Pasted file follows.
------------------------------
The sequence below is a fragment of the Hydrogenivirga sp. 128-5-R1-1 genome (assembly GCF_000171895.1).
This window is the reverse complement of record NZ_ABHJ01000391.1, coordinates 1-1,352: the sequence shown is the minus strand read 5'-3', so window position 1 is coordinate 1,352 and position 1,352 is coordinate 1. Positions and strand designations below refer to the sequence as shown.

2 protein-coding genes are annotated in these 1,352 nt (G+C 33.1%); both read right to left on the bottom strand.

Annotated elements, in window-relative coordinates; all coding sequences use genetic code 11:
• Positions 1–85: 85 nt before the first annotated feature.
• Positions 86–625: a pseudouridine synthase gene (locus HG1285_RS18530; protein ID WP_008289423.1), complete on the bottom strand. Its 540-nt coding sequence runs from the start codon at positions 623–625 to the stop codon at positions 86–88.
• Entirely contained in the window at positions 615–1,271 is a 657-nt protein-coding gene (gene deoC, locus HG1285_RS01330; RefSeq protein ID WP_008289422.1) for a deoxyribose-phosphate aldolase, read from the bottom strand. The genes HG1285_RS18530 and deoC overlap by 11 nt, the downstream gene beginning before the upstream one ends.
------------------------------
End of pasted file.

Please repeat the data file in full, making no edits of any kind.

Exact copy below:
The sequence below is a fragment of the Hydrogenivirga sp. 128-5-R1-1 genome (assembly GCF_000171895.1).
This window is the reverse complement of record NZ_ABHJ01000391.1, coordinates 1-1,352: the sequence shown is the minus strand read 5'-3', so window position 1 is coordinate 1,352 and position 1,352 is coordinate 1. Positions and strand designations below refer to the sequence as shown.

2 protein-coding genes are annotated in these 1,352 nt (G+C 33.1%); both read right to left on the bottom strand.

Annotated elements, in window-relative coordinates; all coding sequences use genetic code 11:
• Positions 1–85: 85 nt before the first annotated feature.
• Positions 86–625: a pseudouridine synthase gene (locus HG1285_RS18530; protein ID WP_008289423.1), complete on the bottom strand. Its 540-nt coding sequence runs from the start codon at positions 623–625 to the stop codon at positions 86–88.
• Entirely contained in the window at positions 615–1,271 is a 657-nt protein-coding gene (gene deoC, locus HG1285_RS01330; RefSeq protein ID WP_008289422.1) for a deoxyribose-phosphate aldolase, read from the bottom strand. The genes HG1285_RS18530 and deoC overlap by 11 nt, the downstream gene beginning before the upstream one ends.